BPA Alternatives in Thermal Paper Partnership
EPA has issued an action plan for bisphenol A (BPA) under its enhanced chemical safety program. The action plan (PDF) (22pp, 209K, About PDF) includes multi-stakeholder alternatives assessments that will be conducted by EPA's Design for the Environment (DfE) Program to help reduce environmental releases of and subsequent exposures to BPA. For more information on alternatives assessments go to www.epa.gov/dfe/alternative_assessments.html. The first assessment will focus on finding safer alternatives to BPA used as a developer for dyes in thermal paper, which is often used in cash register or sales receipts.
Products containing BPA are regulated by both EPA and the Federal Food and Drug Administration (FDA); only products regulated by EPA are covered in the action plan. Products regulated by EPA include thermal paper; the manufacture of polycarbonate plastics for non-food and non-medical applications (such as compact disks and safety glasses); epoxy resins; flame retardants; and foundry castings. Products regulated by FDA generally include those related to food and medical devices, such as polycarbonate used for baby bottles and epoxy resins used in can linings.
Some receipts made of thermal paper may now contain as much as 10 mg. of BPA, which could pose a risk for human exposure, as well as account for substantial environmental releases of BPA. The goal of this assessment is to facilitate movement towards safer alternatives used in thermal paper. To implement this goal, DfE is convening stakeholders to identify and develop information on alternatives to BPA in thermal paper, including thermal paper used for cash register receipts. DfE will evaluate the hazards associated with BPA and the viable, functional alternatives that act as developers for dyes in this application. Human health and environmental profiles for each chemical will be based on a review of literature in the public domain, structure-activity relationship modeling, and, in some cases, proprietary information shared by stakeholders. Information from the partnership will be made available to decision-makers and the public in a manner that protects proprietary information.
Who Is Likely To Participate and What Is Their Role?
Likely stakeholders include specialty paper, chemical, and thermal printer manufacturers, as well as distributors, processors, and end users of thermal paper, such as retailers. Academics and environmental non-governmental organizations (NGOs) are also encouraged to participate. Appleton Papers Inc., a leading manufacturer of thermal paper, and Staples, a major retailer and business-to-business supplier of paper products, have already agreed to join the partnership.
How Do I Join the Partnership or Get More Information?
If you are interested in taking advantage of this opportunity to participate in the BPA Alternatives in Thermal Paper Partnership, or you would like more information, please contact Cal Baier-Anderson of DfE, at 202-564-1933 (firstname.lastname@example.org).
Participants in Alternatives for BPA in Thermal Paper Partnership
Thermal Paper Manufacturers
Pam Barker, Appleton Papers, Inc.
Mike Friese, Appleton Papers, Inc.
Pete Popovics, Cenveo/Nashua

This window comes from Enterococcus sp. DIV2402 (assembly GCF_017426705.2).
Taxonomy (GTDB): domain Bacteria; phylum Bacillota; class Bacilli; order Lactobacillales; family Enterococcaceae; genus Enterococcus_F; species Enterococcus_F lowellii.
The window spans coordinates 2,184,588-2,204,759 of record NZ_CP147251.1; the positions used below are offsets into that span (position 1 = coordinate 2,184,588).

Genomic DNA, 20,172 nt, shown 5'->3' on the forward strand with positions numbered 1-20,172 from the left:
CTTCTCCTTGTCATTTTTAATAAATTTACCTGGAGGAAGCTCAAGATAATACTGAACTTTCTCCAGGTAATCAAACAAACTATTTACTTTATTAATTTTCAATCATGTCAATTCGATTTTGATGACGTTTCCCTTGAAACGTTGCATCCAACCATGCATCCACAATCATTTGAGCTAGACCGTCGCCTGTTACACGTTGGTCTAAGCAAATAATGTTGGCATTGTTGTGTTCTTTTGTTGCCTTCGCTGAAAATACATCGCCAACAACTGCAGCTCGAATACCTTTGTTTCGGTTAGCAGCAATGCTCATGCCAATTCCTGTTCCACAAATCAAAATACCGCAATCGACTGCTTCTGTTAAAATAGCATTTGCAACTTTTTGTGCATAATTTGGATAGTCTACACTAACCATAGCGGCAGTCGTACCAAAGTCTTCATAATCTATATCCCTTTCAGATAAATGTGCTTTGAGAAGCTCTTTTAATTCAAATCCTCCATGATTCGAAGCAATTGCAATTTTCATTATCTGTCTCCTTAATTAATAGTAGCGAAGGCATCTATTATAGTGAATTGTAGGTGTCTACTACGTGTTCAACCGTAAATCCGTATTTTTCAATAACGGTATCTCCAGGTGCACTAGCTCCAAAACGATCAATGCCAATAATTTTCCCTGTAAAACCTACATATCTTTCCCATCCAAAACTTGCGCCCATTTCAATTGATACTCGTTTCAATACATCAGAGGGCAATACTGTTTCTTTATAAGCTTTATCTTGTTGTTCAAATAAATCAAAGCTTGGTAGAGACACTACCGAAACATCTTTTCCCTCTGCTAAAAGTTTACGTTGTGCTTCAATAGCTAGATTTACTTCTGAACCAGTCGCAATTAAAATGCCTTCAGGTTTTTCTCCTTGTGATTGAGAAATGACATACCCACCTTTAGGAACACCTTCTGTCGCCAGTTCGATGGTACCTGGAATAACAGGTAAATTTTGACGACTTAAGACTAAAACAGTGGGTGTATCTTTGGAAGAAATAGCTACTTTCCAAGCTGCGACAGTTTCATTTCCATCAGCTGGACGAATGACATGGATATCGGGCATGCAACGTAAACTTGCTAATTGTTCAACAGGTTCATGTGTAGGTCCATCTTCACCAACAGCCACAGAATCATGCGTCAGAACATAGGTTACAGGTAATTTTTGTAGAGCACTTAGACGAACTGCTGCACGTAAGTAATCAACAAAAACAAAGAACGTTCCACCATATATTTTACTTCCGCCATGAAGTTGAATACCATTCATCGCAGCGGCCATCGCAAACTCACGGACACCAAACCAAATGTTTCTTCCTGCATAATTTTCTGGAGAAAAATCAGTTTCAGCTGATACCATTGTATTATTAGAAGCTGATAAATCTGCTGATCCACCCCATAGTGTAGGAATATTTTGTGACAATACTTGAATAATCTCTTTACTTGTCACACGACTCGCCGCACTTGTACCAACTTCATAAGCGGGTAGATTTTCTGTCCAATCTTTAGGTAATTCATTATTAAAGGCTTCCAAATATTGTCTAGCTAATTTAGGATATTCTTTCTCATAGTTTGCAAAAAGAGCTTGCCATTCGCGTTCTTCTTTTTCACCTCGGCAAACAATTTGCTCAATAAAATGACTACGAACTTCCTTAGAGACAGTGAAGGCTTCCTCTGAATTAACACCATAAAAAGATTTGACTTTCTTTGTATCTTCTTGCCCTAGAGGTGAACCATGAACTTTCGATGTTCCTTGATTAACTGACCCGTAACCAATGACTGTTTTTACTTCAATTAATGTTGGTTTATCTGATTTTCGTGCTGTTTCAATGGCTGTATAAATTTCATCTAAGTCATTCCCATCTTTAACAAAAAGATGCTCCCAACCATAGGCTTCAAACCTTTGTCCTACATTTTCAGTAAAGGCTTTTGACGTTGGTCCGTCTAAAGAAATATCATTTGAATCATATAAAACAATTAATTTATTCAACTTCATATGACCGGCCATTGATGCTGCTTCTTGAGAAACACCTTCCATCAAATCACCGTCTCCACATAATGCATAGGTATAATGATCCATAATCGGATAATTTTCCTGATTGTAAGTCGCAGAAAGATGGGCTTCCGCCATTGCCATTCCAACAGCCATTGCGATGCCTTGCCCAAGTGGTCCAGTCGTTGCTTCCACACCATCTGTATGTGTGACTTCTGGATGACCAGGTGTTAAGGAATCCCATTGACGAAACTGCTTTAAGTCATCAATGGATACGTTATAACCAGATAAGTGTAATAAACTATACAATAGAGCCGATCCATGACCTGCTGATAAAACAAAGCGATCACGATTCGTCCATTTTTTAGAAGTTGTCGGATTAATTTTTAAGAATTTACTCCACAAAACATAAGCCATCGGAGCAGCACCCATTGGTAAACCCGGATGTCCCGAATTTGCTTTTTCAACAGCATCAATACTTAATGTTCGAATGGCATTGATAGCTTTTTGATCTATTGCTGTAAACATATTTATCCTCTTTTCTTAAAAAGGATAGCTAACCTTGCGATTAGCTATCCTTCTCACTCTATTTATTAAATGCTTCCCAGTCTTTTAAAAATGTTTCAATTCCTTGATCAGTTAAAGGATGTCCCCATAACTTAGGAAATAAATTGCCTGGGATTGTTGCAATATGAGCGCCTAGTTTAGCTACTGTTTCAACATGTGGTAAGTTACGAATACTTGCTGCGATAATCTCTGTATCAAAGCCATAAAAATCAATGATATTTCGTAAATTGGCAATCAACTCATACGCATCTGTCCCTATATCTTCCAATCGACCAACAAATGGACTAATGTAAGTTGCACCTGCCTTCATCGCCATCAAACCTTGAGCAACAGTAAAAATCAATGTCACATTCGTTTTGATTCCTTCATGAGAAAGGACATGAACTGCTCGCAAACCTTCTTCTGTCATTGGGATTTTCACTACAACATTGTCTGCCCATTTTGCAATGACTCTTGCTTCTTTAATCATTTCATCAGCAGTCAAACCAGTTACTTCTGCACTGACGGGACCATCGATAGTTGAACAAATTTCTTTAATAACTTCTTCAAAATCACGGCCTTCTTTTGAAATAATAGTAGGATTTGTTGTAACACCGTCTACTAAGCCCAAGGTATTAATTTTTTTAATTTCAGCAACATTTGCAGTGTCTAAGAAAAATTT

Jouko Mäkitalo, Jujo Thermal
Mari Koskinen, Jujo Thermal
Fred Paris, Kanzaki
Michael Horn, Koehler Paper
Dirk Keller, Koehler Paper
Bernd Gerecht, Mitsubishi
Takahisa Kato, Mitsubish
Theodore Rice, Mitsubishii
Gary Toussaint, Nashua Corporation
Trevor Kelley, Nashua
Todd Ostrowski, Tighe& Bond
Thermal Paper Converters
Doug Dahrsnin, LabelWorld
Dave Starr, Heartland Label Printers
Andrew Dennison, Heartland Label Printers
Dave Blum, Heartland Label Printers
Jim Check, Heartland Label Printers, Inc.
Mike Rapier, Liberty Paper Products, LLC
Jerry Butler, NCR
Bram van Staalduinen, NCR
Debora Jeske, NCR
Steve Nahm, NCR
Terie Syme, Prestige Label Co.
Stacey MacNeil, UPM Raflatac
Steven Schwartz, RiteMade Paper
Chemical Manufacturers (Developers and Color-formers)
Steve Aderman, AdChem Technologies
Al Wiedow, BASF
Omi Kapel, BASF
Frank Kearney, ESCO
Robin Heath, Nagase America Corporation
John Wrubel, Nisso America
Toshiyuki Iwama, Nisso America
Tadashi Kawakami, Nisso America
POS OEM Manufacturers
Ron Mateas, Epson
Sal Rizvi, Star Micronics America, Inc
Drew Du Bois, Kroger
Jeff Brown, Safeway
Roger McFadden, Staples
Holly Wipf, Target
Zach Freeze, Wal-Mart
Jason Wadsworth, Wegmans
Joe Dickson, Whole Foods
Steven Hentges, American Chemistry Council
Erik Lieberman, Food Marketing Institute
John Billings, Food Marketing Institute
David Wagger, ISRI
Sarah Walczewski, Retailer Industry Leaders Association
Jackie Nowell, UFCW
Mark Rossi, Clean Production Action
Michelle Harvey, EDF
Sonya Lunder, EWG
David Andrews, EWG
Sarah Janssen, NRDC
Darby Hoover, NRDC
Brian Penttila, Pacific Northwest Pollution Prevention Resource Center
Pam Eliason, Toxics Use Reduction Institute
Erica Schreder, WA Toxics Coalition
John Bucher, NIEHS
Kris Thayer, NIEHS
Cherie Estill, NIOSH
Steve Schrader, NIOSH
Mike Babich, CPSC
Vanee Komolprasert, FDA
Gary Ginsberg, Connecticut DPH
Terry Goldberg, NEWMOA
Paolo Castello, Joint Research Centre of the European Commission
Kate McKerlie, Environment Canada
Green Chemistry Consultants
John Warner, Warner Babcock Institute
Sarah Newsky, Warner Babcock Institute
Manfred Krautter, EcoAid
BPA Partnership EPA Contacts
Lauren Heine, Clean Production Action